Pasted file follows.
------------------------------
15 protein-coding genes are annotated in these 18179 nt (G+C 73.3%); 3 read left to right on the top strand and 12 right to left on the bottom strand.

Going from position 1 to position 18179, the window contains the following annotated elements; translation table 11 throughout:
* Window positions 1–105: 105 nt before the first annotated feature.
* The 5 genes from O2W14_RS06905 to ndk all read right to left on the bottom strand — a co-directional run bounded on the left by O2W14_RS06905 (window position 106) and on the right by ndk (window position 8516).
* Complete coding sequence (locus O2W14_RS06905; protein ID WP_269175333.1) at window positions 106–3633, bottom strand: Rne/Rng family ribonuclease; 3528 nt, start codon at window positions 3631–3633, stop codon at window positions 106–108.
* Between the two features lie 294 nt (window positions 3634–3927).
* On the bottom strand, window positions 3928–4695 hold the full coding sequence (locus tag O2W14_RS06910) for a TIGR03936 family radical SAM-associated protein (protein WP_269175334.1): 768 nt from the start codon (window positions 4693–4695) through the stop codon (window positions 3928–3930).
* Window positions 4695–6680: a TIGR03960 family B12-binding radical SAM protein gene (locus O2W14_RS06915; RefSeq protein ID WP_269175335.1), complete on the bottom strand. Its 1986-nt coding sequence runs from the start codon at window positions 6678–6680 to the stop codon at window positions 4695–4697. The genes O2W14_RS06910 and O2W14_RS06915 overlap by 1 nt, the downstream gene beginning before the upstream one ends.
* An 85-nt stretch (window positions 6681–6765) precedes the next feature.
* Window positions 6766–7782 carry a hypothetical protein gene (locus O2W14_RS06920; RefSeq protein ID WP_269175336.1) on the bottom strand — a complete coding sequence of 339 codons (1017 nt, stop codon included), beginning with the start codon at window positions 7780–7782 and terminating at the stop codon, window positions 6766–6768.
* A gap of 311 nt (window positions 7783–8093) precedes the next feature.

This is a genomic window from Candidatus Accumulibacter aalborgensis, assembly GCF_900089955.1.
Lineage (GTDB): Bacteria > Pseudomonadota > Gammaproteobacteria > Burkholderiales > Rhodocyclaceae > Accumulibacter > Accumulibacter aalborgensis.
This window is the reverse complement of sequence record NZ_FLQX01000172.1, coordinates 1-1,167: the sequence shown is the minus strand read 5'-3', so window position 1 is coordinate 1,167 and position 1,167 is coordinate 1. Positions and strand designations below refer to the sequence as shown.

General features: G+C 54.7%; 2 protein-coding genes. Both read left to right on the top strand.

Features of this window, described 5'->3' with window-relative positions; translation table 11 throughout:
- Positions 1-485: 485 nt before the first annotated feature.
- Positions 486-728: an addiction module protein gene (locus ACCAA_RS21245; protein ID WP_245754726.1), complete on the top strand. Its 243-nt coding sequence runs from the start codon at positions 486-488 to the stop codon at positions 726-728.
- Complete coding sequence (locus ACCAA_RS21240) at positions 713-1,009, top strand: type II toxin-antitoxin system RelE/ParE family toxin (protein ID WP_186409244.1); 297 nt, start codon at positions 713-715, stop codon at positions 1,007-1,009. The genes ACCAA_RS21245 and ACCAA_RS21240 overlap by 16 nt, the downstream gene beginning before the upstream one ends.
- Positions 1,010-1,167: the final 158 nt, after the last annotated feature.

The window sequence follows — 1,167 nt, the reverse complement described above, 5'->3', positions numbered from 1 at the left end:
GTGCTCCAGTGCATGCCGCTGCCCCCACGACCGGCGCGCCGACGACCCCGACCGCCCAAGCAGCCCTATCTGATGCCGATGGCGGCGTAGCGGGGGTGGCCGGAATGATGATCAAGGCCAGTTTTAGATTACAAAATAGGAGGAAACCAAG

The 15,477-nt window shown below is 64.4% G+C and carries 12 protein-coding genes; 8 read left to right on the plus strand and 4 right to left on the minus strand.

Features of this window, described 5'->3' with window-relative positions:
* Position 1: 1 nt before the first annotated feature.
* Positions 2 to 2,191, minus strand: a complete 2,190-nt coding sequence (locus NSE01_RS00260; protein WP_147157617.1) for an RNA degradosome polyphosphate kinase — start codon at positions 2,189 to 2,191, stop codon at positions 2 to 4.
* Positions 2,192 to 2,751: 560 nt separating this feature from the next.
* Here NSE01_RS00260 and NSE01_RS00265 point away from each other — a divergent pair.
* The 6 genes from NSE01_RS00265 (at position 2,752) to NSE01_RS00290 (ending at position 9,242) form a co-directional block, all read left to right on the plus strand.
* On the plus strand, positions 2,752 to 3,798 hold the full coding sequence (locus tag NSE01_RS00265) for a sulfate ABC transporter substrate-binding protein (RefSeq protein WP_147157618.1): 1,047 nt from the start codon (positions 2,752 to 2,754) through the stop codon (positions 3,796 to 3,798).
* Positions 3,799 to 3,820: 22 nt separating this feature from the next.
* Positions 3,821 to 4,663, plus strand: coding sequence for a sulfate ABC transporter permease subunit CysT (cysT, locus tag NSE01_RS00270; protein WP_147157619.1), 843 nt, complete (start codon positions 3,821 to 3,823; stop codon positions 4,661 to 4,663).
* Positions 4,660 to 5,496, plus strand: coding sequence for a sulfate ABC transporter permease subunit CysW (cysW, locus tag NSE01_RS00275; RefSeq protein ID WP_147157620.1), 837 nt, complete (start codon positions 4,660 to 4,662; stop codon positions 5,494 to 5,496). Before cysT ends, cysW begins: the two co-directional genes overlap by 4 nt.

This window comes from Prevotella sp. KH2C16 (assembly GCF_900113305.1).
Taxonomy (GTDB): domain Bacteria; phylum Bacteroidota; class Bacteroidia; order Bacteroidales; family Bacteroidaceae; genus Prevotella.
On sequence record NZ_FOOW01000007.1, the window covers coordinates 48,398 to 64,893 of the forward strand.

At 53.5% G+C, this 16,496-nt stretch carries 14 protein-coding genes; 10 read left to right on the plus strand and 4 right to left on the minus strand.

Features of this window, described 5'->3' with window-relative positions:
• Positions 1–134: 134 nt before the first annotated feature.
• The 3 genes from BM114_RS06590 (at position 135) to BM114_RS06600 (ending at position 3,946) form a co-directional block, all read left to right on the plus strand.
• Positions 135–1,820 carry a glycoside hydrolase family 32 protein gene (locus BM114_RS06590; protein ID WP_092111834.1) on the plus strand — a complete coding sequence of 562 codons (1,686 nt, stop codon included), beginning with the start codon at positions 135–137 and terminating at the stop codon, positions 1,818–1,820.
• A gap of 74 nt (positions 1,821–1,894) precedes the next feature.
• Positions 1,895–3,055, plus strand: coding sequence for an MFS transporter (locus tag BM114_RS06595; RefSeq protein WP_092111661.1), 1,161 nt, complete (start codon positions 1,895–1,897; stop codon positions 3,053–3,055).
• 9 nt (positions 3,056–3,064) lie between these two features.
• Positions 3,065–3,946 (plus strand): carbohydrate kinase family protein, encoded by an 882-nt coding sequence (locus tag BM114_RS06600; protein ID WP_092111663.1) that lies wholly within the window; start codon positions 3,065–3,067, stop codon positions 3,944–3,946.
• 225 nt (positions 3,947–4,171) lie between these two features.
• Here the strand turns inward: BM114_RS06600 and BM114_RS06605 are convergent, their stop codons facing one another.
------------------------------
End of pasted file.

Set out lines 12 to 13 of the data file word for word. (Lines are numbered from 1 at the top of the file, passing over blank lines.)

This is a genomic window from Candidatus Accumulibacter aalborgensis, assembly GCF_900089955.1.
Lineage (GTDB): Bacteria > Pseudomonadota > Gammaproteobacteria > Burkholderiales > Rhodocyclaceae > Accumulibacter > Accumulibacter aalborgensis.